The first thing to get to grips with is your motivation for saving. What are your targets? What are you looking to achieve? Are you thinking long-term or short-term? Will you be putting money away every month, every year, or in one lump sum?
You also need to consider whether or not you will need regular access to your funds or whether you are prepared to lock it away for your retirement. For longer-term investments, we will look into the Stocks and Shares ISA benefits in due course.
How risk-averse are you?
The two most common types of ISA are the Cash ISA and the Stocks and Shares ISA. The key difference between these two is that, while a Cash ISA works in much the same way as a traditional savings account, a Stocks and Shares ISA works by investing your funds into various assets with a view to achieving financial growth over the long term.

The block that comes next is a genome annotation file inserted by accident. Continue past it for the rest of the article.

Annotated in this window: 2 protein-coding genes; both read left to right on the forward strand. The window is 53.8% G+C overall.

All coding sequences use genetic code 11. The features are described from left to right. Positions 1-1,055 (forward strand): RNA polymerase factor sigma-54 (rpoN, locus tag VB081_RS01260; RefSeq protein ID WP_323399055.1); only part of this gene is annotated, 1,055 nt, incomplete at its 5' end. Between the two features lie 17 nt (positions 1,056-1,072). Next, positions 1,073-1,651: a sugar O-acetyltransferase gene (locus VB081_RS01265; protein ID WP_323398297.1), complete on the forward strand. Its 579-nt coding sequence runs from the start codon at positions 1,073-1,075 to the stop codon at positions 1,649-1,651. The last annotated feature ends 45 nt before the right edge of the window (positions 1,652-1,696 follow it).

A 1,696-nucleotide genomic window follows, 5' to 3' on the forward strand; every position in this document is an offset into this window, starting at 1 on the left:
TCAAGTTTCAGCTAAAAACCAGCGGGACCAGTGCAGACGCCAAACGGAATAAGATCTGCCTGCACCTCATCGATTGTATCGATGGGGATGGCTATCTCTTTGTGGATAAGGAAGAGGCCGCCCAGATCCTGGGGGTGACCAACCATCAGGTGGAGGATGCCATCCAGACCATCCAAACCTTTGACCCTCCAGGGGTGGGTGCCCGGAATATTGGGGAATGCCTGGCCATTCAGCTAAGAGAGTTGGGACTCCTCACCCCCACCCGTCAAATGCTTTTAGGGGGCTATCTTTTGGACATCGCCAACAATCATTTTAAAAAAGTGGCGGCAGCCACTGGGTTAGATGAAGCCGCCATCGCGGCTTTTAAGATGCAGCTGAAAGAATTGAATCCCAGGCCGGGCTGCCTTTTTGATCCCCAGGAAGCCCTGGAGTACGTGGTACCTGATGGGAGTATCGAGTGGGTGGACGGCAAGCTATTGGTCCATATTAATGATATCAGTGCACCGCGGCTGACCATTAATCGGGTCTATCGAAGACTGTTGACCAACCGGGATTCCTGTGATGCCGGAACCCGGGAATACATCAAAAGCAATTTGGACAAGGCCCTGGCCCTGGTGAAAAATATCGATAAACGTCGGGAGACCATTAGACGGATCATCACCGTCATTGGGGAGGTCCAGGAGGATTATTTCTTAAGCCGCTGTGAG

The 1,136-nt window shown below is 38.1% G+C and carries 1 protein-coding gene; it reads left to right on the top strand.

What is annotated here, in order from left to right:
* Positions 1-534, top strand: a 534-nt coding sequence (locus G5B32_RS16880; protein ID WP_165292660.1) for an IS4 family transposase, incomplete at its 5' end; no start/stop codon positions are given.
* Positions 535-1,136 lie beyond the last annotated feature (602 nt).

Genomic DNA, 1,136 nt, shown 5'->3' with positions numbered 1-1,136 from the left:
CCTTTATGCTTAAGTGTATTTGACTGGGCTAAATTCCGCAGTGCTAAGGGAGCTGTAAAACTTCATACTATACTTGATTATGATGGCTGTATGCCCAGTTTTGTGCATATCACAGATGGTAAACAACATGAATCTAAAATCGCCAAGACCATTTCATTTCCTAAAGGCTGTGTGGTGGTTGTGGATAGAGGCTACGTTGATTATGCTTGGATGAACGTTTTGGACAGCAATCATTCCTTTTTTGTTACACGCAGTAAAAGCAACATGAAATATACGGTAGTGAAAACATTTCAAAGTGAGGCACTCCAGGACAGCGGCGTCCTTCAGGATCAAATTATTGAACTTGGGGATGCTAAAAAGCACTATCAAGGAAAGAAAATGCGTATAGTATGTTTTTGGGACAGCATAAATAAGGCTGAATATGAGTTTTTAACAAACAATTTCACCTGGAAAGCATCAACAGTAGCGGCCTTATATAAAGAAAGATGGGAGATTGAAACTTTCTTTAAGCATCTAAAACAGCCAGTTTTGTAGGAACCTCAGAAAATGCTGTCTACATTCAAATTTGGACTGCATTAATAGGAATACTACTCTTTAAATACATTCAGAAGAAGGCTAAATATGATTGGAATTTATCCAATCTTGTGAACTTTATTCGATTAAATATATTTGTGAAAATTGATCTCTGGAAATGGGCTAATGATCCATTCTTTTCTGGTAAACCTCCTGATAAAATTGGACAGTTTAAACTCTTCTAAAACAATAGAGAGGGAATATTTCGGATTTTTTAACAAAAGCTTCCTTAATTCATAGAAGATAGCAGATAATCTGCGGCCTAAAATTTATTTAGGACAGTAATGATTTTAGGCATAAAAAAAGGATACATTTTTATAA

We will look into the Stocks and Shares ISA benefits shortly, but first, a brief word about risk. Whereas money saved in a Cash ISA is relatively safe, the funds you invest in a Stocks and Shares ISA can go up or down. So it really all depends on your attitude to risk.
What are the benefits of a Stocks and Shares ISA?
The ISA benefits are numerous, depending on the type of ISA you decide to take out, but the main benefit with all of them (apart from the JISA) is the £20,000 per year tax-free concession.
The problem with ordinary savings accounts, and this also applies to Cash ISAs, is that the interest rates they earn are very low. But one of the biggest benefits of Stocks and Shares ISA accounts is that they have the capacity to outperform Cash ISAs significantly in the long term. It all boils down to that horrible four-letter word – risk.
The other name for a Stocks and Shares ISA is an Investment ISA, with “investment” being the operative word. A Cash ISA is not an investment as such; it’s akin to a savings account. With an Investment ISA, however, you are investing your money into stocks and shares. For some people, it is this that puts them off when they think about the potential volatility of financial markets.